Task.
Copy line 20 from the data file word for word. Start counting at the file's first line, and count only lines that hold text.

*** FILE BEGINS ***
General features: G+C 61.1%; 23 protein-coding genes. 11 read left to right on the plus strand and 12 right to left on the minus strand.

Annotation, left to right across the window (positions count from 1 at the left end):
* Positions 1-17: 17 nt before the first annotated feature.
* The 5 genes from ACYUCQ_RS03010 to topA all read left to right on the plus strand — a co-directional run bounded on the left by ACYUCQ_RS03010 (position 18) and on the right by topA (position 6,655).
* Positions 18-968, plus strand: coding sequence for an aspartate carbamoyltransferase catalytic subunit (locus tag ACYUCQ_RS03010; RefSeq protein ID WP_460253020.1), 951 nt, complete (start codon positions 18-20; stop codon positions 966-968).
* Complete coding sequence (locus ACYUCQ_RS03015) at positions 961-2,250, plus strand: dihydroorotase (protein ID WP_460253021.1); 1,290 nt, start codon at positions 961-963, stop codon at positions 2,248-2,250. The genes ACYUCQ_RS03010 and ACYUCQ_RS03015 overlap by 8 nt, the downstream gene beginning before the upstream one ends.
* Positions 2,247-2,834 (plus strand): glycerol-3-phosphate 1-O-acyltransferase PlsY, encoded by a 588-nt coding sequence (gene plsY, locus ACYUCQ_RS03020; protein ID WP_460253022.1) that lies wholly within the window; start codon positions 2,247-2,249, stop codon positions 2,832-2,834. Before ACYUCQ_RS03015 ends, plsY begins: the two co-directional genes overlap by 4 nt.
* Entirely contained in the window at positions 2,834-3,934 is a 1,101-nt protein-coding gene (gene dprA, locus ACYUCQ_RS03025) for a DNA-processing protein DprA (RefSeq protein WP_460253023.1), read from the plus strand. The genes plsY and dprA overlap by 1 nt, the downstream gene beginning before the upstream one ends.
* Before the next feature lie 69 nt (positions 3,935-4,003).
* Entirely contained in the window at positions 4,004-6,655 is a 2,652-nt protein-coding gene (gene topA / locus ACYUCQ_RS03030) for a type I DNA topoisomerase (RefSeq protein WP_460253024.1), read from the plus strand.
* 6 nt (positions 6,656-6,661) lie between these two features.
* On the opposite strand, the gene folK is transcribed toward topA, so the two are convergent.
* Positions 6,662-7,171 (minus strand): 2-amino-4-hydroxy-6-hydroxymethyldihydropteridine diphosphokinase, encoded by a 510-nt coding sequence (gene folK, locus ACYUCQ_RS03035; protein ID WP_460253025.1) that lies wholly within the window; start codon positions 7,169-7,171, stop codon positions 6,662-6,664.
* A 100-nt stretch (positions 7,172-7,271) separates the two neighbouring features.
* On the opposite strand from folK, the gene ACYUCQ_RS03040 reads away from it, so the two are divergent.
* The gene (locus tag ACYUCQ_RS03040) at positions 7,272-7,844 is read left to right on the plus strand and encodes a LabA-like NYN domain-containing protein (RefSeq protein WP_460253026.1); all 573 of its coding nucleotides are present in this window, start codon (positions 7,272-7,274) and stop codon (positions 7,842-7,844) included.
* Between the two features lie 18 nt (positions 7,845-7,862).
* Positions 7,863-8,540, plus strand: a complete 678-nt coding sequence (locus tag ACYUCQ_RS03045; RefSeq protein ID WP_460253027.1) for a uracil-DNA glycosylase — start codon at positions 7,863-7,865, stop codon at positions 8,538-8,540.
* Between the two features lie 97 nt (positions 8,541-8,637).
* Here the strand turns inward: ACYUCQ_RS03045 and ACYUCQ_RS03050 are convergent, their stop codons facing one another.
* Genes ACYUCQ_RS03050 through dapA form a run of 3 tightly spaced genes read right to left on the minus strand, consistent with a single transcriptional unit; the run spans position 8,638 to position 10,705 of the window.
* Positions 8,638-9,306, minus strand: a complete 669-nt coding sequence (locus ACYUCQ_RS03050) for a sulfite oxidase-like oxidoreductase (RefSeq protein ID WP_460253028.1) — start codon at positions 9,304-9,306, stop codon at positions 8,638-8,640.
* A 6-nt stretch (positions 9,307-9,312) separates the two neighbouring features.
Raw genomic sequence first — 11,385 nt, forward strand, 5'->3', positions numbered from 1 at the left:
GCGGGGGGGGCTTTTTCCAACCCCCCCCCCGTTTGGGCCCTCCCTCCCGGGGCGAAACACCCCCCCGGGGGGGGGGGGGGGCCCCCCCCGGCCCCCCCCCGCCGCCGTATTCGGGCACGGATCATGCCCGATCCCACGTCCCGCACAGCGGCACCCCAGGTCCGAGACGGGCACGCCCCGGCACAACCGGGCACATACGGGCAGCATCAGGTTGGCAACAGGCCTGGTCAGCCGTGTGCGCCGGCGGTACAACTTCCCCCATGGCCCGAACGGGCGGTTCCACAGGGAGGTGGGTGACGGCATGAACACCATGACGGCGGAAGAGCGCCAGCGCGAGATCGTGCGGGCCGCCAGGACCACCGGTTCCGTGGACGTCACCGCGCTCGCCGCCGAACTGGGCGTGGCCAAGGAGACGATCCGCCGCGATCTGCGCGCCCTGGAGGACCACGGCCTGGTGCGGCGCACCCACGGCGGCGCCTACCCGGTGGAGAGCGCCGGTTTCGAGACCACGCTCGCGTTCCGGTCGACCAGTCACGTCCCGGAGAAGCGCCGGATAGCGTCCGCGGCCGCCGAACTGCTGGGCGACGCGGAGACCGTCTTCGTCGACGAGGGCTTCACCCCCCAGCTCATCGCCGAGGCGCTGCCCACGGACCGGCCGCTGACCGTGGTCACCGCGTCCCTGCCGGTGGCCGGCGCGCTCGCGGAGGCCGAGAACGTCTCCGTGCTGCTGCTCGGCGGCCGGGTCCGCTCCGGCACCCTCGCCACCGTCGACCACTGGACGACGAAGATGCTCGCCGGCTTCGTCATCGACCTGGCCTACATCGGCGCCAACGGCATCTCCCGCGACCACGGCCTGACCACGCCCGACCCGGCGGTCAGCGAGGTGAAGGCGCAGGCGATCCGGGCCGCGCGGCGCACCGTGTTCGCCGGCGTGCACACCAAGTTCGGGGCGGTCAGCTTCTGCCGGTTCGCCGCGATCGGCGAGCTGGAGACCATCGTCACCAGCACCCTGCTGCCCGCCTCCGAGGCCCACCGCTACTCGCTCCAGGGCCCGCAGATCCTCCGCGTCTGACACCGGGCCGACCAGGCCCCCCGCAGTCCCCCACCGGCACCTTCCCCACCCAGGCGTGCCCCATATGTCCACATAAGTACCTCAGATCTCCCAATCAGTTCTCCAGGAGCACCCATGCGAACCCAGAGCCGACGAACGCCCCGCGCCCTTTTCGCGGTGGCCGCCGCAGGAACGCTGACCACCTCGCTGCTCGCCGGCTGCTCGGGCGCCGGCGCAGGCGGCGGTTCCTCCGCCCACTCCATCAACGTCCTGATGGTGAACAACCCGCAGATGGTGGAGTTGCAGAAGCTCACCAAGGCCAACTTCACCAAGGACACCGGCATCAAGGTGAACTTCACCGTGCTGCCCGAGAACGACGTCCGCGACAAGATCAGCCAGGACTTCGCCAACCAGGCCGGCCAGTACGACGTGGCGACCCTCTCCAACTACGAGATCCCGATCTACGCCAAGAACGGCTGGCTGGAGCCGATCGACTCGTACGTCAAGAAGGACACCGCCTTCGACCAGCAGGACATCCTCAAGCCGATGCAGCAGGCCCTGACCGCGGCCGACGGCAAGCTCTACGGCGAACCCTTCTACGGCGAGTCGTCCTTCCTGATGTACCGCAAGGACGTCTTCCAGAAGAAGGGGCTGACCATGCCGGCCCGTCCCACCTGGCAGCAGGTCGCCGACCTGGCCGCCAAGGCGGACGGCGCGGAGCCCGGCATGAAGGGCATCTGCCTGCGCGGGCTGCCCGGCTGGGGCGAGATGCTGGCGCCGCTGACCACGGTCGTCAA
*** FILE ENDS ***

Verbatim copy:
* Here the strand turns inward: ACYUCQ_RS03045 and ACYUCQ_RS03050 are convergent, their stop codons facing one another.